Clarksville, TN – Earlier this year, the Tennessee Higher Education Commission approved a new graduate degree program at Austin Peay State University – a Master of Science in Engineering Technology.
The program, developed in response to the needs of industrial employers in this area, is currently accepting students for the Fall 2014 semester.
Krause to Oversee Launch and Implementation of Tennessee Promise
Nashville, TN – Tennessee Governor Bill Haslam today announced that Mike Krause will join the Governor’s Office as executive director of the Drive to 55 and Tennessee Promise initiatives.
Krause will lead and manage the launch and implementation of Tennessee Promise and oversee all Drive to 55 efforts, including the statewide Seamless Alignment and Integrated Learning Support (SAILS) early math remediation program, online innovation initiatives, Degree Compass expansion, adult student analytics and research, veteran education efforts, and the development of post-secondary scorecards.
Boyd Played Key Roles in Developing Drive to 55, Tennessee Promise
Nashville, TN – Tennessee Governor Bill Haslam has announced the appointment of Randy Boyd of Knoxville to the Tennessee Higher Education Commission (THEC).
For the past year, Boyd has served as a full-time, unpaid special advisor to the governor for higher education, focusing on the “Drive to 55” initiative to bring the percentage of Tennesseans with college degrees or certifications to 55 percent by the year 2025.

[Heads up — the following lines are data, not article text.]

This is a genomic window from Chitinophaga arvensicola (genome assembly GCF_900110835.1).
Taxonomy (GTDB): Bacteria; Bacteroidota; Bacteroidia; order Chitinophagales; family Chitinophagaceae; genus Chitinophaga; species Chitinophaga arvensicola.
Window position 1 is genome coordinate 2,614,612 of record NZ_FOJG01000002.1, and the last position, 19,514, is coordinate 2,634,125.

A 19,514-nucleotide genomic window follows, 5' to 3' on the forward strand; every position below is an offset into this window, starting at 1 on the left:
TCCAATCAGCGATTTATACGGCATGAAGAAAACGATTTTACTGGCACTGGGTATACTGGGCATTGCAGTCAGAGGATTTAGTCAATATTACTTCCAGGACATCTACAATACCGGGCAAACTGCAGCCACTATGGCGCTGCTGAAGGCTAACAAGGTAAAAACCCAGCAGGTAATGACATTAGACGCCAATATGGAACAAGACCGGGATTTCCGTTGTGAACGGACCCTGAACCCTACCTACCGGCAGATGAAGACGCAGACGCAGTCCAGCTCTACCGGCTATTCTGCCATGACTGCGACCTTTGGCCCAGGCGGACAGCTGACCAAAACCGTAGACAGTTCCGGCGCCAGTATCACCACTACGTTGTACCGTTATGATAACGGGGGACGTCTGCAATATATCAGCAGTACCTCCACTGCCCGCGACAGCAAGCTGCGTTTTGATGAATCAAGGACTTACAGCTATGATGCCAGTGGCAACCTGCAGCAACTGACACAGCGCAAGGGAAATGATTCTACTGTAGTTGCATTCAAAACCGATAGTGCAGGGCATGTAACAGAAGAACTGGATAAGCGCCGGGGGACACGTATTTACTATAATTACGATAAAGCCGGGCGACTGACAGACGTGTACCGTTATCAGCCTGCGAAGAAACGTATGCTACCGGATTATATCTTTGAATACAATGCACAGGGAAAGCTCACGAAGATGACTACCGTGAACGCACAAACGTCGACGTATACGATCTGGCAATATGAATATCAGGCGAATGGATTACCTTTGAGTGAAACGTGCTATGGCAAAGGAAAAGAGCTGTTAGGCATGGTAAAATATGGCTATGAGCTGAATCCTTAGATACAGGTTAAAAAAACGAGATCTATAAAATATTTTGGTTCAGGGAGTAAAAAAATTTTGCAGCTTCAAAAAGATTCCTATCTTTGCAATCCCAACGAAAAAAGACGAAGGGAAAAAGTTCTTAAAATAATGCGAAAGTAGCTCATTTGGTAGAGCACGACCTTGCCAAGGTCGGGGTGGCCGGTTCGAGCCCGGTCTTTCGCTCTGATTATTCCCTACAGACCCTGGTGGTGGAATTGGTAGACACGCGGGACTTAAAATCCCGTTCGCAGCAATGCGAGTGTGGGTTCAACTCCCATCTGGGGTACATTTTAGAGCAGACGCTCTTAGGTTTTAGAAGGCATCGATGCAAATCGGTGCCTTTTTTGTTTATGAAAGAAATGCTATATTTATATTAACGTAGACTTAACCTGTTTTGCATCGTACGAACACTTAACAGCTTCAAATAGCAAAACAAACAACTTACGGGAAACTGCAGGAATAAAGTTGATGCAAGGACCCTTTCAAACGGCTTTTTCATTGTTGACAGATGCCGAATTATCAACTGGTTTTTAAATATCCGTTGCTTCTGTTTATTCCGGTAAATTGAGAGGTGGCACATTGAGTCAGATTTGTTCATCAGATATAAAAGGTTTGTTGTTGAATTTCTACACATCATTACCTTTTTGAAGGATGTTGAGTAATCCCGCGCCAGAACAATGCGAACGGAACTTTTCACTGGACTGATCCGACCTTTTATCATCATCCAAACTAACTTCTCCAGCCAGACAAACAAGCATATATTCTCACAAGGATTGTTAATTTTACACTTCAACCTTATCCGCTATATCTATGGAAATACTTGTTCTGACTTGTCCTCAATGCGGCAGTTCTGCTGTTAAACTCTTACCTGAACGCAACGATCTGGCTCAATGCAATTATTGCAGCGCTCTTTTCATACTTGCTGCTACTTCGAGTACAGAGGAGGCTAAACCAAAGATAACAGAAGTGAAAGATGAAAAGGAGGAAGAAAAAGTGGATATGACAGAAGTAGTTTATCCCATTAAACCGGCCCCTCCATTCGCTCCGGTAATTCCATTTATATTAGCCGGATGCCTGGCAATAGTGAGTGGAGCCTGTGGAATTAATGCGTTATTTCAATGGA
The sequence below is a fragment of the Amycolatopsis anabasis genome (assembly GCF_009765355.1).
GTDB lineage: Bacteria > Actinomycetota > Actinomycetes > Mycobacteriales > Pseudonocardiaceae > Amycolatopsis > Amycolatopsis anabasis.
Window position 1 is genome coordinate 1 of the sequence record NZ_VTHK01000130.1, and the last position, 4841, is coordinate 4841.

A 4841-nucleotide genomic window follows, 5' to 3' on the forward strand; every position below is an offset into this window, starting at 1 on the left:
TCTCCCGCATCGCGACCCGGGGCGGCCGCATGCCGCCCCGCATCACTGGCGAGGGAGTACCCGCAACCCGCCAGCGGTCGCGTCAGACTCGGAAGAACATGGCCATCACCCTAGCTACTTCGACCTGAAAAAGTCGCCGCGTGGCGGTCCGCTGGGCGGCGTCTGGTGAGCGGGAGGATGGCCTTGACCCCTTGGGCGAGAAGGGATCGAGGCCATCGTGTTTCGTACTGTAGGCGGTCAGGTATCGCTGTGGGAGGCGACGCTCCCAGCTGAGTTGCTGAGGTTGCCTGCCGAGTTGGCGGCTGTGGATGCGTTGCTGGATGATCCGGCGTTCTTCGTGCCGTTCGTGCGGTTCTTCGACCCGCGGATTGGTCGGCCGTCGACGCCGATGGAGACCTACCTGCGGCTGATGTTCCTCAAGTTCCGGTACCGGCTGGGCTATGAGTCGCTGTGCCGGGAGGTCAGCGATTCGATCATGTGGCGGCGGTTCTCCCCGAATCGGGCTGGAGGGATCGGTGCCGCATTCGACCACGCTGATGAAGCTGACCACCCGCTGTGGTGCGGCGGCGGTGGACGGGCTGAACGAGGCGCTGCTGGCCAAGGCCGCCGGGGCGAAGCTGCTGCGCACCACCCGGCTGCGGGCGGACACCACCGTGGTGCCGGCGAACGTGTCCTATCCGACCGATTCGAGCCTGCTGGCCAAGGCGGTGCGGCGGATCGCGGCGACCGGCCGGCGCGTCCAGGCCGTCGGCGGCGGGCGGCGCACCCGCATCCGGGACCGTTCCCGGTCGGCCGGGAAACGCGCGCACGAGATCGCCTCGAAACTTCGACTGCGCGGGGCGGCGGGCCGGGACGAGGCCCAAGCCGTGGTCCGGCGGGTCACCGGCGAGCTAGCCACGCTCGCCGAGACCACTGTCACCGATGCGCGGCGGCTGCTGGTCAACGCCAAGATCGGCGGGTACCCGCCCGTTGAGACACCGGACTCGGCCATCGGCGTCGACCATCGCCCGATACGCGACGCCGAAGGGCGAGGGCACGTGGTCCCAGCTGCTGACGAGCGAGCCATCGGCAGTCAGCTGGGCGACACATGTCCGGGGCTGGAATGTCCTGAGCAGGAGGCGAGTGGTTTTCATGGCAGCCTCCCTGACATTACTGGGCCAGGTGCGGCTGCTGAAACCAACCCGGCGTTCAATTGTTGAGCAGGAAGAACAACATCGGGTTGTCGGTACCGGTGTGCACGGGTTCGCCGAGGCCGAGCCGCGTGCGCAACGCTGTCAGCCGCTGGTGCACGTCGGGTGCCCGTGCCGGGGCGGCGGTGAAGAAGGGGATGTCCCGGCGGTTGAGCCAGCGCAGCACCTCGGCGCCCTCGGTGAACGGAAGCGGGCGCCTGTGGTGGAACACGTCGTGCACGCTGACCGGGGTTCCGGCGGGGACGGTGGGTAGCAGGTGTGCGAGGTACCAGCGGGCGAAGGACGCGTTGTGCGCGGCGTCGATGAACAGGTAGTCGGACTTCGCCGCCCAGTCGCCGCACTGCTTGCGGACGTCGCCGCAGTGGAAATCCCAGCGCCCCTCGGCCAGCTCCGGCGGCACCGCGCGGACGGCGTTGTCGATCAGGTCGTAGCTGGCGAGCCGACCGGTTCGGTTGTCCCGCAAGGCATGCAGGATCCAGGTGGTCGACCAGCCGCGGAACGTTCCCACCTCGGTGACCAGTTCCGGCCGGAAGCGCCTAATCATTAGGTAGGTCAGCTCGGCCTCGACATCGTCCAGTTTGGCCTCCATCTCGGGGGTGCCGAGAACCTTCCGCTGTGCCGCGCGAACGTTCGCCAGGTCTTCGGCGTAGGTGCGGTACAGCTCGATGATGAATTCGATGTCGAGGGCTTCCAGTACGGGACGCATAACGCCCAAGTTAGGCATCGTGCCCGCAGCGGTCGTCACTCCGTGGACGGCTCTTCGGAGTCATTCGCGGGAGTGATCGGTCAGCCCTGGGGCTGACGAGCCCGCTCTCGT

Clarksville, TN – Earlier this year, Austin Peay State University unveiled its 2013 Master Plan, which projects how the campus is expected to grow and develop over the next 15 years.
That growth will likely change the look of APSU, with new buildings and green spaces taking shape in the coming years, but members of the University community need not worry. «Read the rest of this article»
Goal to have 55 percent of Tennesseans with certificates or degrees beyond high school by 2025
Nashville, TN – Tennessee Governor Bill Haslam today convened key stakeholders including members of the General Assembly and leaders from Tennessee’s four-year colleges and universities, community colleges, colleges of applied technology, chambers of commerce, the business community, and the state board of education to discuss the challenges Tennessee faces in building a strong workforce for today and in the future.
Robert Fisher of Clarksville Tennessee among those Appointed
Nashville, TN – Tennessee Governor Bill Haslam has announced the appointments of eight new members and five re-appointments to Tennessee’s higher education boards as well as the selection of the chair of Tennessee Higher Education Commission (THEC) and vice chair of the Tennessee Board of Regents (TBR).
Robert Fisher, Pam Koban and Keith Wilson will serve on THEC. Brad Lampley, Bonnie Lynch, Sharon Pryse and Thaddeus Wilson will serve as new members of the University of Tennessee (UT) Board of Trustees. Deanna Wallace will join TBR as a new member. Cato Johnson was elected chair of THEC, and Emily Reynolds was elected vice-chair of TBR. «Read the rest of this article»